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THEATER REVIEW: Plein Air Plays at Ancram Opera House

"With this trio of original one-acts, AOH shows, once again, that it has the most inventive and creative performing arts summer program around."

With “The Plein Air Plays,” Ancram Opera House (AOH) shows, once again, that it has the most inventive and creative performing arts summer program around. Acknowledging both the rural beauty of its home in Columbia County, New York, and safety concerns in another COVID summer, AOH staged a trio of original one-acts in the open air, in three natural settings, all within a mile or so radius from its 19th century grange hall venue.

Frank Boyd in “Baseball is Dead.” Photo: B. Docktor

Two of the plays are, in a fashion, about apocalypse, but presented with AOH’s signature style of disarming whimsy and wry edginess. Writer/performer Frank Boyd (whom I saw in my first visit to AOH in his “Holler Sessions” a few years back) presents his solo play “Baseball is Dead” in the baseball field in Ancram Village. Playing a solo, imaginary game of baseball, dressed in vintage baseball gear and using a crooked, 100-year-old baseball bat, Boyd comes off the imaginary mound, crosses the field and speaks his mind to an audience of two dozen — seated on benches in the outfield — about what baseball means to him. Recalling backyard games with his dad, the 20-minute monologue is as much a bittersweet memoir of his father as it is warning that we can’t assume a forever: “Will baseball end with everything else?” he queries.

Andrea Morales and Aaron J. Stewart in “In a Million Years. Photo: B. Docktor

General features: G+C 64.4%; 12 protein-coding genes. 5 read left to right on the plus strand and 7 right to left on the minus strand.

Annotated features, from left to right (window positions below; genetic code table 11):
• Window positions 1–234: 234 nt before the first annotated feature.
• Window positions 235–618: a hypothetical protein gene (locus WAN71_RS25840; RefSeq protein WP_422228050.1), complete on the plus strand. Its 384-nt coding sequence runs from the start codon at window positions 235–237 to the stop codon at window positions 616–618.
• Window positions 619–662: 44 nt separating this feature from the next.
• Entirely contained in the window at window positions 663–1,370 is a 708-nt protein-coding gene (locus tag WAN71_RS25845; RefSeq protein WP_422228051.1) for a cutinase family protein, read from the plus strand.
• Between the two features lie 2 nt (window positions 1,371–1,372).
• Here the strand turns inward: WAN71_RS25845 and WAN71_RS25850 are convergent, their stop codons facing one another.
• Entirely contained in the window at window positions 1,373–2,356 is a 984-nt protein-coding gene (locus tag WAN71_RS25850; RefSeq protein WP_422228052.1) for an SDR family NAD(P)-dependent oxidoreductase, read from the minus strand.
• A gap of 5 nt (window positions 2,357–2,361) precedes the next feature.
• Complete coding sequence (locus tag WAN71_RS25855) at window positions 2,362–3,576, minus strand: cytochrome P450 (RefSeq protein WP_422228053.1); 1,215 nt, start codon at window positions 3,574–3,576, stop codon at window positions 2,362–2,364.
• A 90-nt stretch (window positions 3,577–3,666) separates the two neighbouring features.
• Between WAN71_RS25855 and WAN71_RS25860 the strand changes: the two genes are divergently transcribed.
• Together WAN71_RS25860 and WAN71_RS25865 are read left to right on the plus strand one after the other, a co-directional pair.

Mexican playwright Georgina Escobar’s “In a Million Years,” set at the edge of a small farm pond, is a love story infused with magical realism. Elena trades iPhone calls with her best friend about her breakup with her husband George, and visits a pond where she fell in love 20 years before. Beset by guilt, and fearful that mermaids will arise from the waters and identify her as the party responsible for the breakup, she eyes across the pond her old boyfriend Dallas, who tests her enduring, true love for him by tempting the hidden power of the waters. Choreography of Dallas’ feigned drowning by AOH Co-director Jeff Mousseau is quite effective, as are charming turns by Andrea Morales and former AOH intern Aaron J. Stewart as young lovers.

The most transporting play of the triptych, the last, is “POOF!” written and performed by actor/author and LGBTQ+ activist Celeste Lecesne, who wowed audiences with his 2015 Drama Desk-winning solo show “The Absolute Brightness of Leonard Pelkey.” “POOF!” is set in a woodland glen under the spreading trunks of a 200-year-old oak. Celeste enters through the wild gardens of the glen as a fairy, both as a real (i.e. magic) fairy and, well, a real fairy (what they used to call gays). In a most imaginative monologue, with uncanny puck and razor-sharp wit, Celeste weaves the legend of fairies (and their magical ability to survive) with a world history of repression, culminating with a contemplation of the earth on the environmental edge today. In an amazingly spiritual stream of consciousness — Celeste’s language is rhapsodic — “POOF!” emerges finally as a prayer for the future. Amen. “POOF!’ is theater as pure as it should always be.


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The Edge Is Free To Read.

But Not To Produce.